Damage included five ferries that serve as water buses, a critical means of transportation. Photos on social media showed taxi boats and gondolas grounded on walkways flanking canals.

The Associated Press

Like us on Facebook and follow us on Twitter

 

A ferry stranded on the docks in Venice, Italy, after an exceptional high tide, reaching 1.87 meters above sea level on Tuesday, Nov. 12, 2019. (Venice Municipality via AP)

Tourists pull their suitcases along catwalks set up during a high tide, in Venice, Wednesday, Nov. 13, 2019. (AP Photo/Luca Bruno)

People wade through water during a high tide, in Venice, Wednesday, Nov. 13, 2019. (AP Photo/Luca Bruno)

Stranded gondolas lie on the bank in Venice, Wednesday, Nov. 13, 2019. (AP Photo/Luigi Costantini)

Just Posted

Victoria resident catches, cleans pigeon feet to help fight stringfoot

Hair, string tangled around birds’ feet can cut off circulation to toes and whole feet

Cyclists rejoice as the Christmas Lights Parade returns

Family-friendly 10km ride visits big Christmas displays, Dec. 21

Victoria residents advocate for funding for neighborhoods without community centres

North Park Neighbourhood Association hopes to see $75,000 to bolster nearby staff

Single dad reaches out to Greater Victoria community to help kids celebrate Christmas

A young family was overwhelmed with the warm response from strangers

Victoria resident faces discrimination from BC Transit since transitioning to a wheelchair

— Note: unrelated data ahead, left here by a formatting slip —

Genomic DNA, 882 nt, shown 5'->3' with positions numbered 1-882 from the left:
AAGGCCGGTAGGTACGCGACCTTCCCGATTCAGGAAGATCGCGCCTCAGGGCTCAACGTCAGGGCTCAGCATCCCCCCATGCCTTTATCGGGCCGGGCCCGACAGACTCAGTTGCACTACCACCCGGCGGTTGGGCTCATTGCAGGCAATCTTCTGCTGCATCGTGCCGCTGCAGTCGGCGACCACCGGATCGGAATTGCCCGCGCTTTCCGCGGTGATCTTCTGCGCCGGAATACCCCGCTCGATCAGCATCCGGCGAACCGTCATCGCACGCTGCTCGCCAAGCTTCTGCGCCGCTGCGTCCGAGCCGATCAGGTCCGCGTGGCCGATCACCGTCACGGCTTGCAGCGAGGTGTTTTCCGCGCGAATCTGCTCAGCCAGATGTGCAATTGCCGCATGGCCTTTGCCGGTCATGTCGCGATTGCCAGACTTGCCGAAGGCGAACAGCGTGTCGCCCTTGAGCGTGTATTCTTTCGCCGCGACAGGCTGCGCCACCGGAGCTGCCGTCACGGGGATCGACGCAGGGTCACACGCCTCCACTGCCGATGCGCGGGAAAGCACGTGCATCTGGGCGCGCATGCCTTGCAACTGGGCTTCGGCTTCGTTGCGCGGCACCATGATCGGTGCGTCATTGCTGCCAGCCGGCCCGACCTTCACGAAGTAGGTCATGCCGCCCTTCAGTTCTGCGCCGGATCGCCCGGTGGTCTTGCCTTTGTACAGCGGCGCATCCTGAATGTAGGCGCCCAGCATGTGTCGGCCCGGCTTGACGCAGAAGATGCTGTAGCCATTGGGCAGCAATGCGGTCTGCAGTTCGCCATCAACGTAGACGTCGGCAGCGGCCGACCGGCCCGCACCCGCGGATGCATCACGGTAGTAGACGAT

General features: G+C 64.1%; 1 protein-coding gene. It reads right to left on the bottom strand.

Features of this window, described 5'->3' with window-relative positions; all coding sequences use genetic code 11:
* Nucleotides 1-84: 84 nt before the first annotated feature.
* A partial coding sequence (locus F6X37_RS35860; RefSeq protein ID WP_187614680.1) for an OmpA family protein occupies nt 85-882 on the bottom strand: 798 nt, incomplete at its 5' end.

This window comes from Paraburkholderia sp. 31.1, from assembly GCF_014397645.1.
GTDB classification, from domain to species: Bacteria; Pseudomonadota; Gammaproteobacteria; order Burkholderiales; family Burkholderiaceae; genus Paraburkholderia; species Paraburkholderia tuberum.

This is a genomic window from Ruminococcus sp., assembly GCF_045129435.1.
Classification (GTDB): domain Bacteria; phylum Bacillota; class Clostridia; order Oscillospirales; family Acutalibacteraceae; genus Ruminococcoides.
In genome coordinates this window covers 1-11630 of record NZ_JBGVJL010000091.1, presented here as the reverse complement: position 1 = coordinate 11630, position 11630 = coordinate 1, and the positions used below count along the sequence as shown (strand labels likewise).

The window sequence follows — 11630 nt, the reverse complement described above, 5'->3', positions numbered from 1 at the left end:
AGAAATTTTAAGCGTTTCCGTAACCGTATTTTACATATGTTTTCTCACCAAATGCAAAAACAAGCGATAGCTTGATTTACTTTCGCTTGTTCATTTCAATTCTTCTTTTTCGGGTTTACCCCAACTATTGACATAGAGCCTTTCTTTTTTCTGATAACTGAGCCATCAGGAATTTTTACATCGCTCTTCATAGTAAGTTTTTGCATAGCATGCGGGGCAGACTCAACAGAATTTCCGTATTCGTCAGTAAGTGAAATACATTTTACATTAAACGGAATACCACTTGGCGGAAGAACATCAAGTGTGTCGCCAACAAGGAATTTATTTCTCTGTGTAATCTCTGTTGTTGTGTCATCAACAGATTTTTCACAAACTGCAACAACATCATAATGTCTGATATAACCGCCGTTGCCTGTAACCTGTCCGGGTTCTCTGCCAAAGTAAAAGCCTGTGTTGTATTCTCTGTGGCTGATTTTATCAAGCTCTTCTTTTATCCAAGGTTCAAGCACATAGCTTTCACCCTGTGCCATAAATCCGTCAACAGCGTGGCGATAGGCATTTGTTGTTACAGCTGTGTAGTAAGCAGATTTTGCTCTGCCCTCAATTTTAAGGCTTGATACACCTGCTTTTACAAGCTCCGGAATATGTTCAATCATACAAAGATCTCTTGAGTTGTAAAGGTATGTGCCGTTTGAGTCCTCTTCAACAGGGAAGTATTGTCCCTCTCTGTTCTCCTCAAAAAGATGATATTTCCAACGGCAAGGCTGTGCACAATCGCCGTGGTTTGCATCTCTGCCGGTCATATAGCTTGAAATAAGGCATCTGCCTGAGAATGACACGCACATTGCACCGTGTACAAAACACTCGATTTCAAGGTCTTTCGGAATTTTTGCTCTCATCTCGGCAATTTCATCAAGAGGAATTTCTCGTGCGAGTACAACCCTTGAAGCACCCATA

Daniel Sands says they are often not allowed on buses, even when there is room

VIDEO: These are the top toys this Christmas, B.C. toy experts say

Consider the play value of a game, staff at Toy Traders say

Mayor wants B.C. to institutionalize severely mental ill people who are homeless

Those suffering from mental health conditions, such as schizophrenia, need specialized care, mayor says

Five things of note from Trudeau’s mandate letters to his ministers

Some marching orders come from the Liberal Party’s campaign, while others are new additions

Scheer’s resignation tips party into internal war over school tuition payments

The Conservatives have a Toronto convention already scheduled for April

POLL: Do you have a real or artificial Christmas tree?

The lights are up, holiday shoppers are bustling through the streets and… Continue reading

Navigating ‘fever phobia’: B.C. doctor gives tips on when a sick kid should get to the ER

Any temperature above 38 C is considered a fever, but not all cases warrant a trip to the hospital

Transportation Safety Board finishes work at B.C. plane crash site, investigation continues

Transport Canada provides information bulletin, family of victim releases statement

Wagon wheels can now be any size! B.C. community scraps 52 obsolete bylaws

They include an old bylaw regulating public morals

Indigenous mother wins $20,000 racial discrimination case against Vancouver police

Vancouver Police Board ordered to pay $20,000 and create Indigenous-sensitivity training

Most Read